Vilsack was queried on the importance of target prices in a new farm bill considering the recent drop in commodity prices. He made clear that crop insurance should remain the conferees’ main focus.

“At the end of the day, I think crop insurance will be the lynchpin for the safety net. It’s a process that Americans understand and appreciate – you minimize or mitigate your risk. … Obviously, crop insurance doesn’t pay or provide total coverage. It’s unlike auto or home insurance – it basically covers a portion of the loss and gets you a point where you can survive a difficult year…

“That’s why it’s important to complement and supplement crop insurance with additional programs. Obviously, the conference committee is grappling with the nature of that additional program.”

If a new farm bill isn’t passed would the USDA have any options other than allow 1949 permanent law to kick in?

“This isn’t a situation where you have a choice,” said Vilsack. “The reality is we have to have a clear indication from Congress that this will get done. Obviously, there are some who are skeptical about that given the fact that there’s already been one year with inaction.

“People say, ‘Well, we can always extend (the 2008 farm bill).’ The problem with an extension – and people don’t seem to be focused on this but should be – is that with an extension come costs. And you don’t get the reforms that the bill being considered by the conference committee will provide. (An extension won’t) provide the savings that are important to members of Congress as they deal with deficit reduction challenges. In fact, it would likely cost additional resources and would be difficult to identify those additional resources.”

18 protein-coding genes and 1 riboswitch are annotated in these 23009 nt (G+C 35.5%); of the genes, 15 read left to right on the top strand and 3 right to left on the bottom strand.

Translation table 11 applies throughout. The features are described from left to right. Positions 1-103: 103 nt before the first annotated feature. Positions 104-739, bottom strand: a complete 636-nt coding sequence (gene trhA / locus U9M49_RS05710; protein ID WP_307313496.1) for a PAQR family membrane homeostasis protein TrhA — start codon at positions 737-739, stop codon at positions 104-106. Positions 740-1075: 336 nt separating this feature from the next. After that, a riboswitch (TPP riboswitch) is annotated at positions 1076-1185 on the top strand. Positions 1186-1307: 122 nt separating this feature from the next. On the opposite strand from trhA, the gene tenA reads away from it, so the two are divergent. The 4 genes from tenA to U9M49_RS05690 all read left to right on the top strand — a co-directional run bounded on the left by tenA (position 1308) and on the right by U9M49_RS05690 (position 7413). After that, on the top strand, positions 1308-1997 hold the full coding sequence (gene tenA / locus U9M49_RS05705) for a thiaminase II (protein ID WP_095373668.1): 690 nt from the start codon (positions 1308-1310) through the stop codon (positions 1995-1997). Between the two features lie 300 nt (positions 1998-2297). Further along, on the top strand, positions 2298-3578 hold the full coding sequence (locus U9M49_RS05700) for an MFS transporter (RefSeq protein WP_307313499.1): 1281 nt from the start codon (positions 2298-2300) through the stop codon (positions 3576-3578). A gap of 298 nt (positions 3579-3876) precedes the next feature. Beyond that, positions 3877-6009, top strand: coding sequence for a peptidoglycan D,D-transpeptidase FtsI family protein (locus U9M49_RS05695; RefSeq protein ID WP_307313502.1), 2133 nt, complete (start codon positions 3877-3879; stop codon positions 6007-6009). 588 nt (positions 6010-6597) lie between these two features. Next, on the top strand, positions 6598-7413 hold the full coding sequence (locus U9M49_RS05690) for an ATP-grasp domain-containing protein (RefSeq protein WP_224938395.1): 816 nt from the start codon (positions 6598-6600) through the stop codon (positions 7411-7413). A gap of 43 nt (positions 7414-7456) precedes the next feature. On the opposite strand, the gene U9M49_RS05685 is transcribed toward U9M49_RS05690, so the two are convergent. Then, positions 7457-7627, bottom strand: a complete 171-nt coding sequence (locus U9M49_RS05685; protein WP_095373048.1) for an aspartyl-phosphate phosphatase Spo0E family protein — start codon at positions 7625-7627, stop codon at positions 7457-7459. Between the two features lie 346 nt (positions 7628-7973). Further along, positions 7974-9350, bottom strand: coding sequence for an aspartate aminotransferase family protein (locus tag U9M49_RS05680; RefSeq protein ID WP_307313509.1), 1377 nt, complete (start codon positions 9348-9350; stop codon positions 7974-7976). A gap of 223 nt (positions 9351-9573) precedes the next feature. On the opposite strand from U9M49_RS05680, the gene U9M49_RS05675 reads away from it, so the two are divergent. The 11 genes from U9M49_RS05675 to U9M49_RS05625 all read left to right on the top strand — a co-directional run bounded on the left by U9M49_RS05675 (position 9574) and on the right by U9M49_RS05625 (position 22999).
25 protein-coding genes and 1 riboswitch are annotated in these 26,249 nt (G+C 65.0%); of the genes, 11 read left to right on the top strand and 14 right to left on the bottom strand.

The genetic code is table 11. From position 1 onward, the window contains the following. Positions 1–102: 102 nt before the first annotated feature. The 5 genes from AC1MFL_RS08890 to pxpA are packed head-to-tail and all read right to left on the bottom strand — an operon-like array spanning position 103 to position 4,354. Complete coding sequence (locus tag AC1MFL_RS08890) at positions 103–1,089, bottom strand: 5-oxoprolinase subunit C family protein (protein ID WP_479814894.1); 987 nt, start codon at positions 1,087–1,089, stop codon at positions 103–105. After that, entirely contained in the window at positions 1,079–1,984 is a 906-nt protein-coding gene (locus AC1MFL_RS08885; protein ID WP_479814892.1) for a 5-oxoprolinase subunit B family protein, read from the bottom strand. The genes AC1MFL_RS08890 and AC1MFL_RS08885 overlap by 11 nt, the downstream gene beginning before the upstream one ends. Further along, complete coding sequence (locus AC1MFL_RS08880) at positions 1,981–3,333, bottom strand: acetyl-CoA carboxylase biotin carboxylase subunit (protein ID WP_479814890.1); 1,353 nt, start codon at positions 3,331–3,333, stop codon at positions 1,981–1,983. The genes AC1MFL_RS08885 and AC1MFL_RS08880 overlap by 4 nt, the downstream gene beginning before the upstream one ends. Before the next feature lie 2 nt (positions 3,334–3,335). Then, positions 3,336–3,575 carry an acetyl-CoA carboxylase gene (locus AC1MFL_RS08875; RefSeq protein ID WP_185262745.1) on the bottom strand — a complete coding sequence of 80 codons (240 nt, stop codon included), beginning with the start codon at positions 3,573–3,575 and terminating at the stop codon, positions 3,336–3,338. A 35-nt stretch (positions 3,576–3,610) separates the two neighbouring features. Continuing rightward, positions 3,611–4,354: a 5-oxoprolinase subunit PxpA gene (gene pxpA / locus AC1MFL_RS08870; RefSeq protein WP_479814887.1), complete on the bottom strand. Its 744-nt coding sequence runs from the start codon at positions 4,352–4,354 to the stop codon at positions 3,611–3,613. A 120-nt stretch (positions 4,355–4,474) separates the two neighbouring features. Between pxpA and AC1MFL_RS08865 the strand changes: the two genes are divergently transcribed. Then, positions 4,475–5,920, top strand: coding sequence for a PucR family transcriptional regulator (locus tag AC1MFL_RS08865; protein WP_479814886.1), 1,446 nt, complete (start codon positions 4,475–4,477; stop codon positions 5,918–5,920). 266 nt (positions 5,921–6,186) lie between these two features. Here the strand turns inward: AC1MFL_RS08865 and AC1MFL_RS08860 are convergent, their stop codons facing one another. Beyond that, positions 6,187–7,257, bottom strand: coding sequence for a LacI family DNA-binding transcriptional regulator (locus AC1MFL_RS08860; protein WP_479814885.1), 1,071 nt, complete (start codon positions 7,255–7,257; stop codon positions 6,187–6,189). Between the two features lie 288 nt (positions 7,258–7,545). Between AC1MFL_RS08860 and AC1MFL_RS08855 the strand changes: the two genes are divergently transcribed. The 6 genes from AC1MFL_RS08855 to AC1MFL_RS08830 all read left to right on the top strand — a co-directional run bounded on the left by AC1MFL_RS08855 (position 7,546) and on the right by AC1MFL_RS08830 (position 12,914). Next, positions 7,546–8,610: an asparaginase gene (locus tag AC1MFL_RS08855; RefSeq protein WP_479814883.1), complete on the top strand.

Vilsack urged the conferees to “focus on getting the job done and understand that there is a consequence if the job isn’t done. That consequence is that, at some point, the USDA will responsible under the law … to begin instituting the policies of the 1940s. No one wants to do that.”

Ag news delivered daily to your inbox: Subscribe to Delta Farm Press Daily.

 How might the wide gap between the proposed Senate and House food stamp funding cuts – some $4 billion versus $40 billion – be bridged?

“My suspicion will be one of the issues that will be last addressed. But I’m encouraged by the public statements from conferees that focus less on numbers and more on policy. I’ve been saying all along that if you get the policy right, you’ll get the number right.

“I think there are ways the program could be more efficient. There are ways we can encourage states to do a better job of … educating folks about work opportunities. But we must also understand that 92 percent of SNAP beneficiaries are senior citizens, people with disabilities, children, or people already in the workforce. The other 8 percent of able-bodied folks without dependents already have a work requirement. But (that requirement) is waived from time to time during tough economic times.”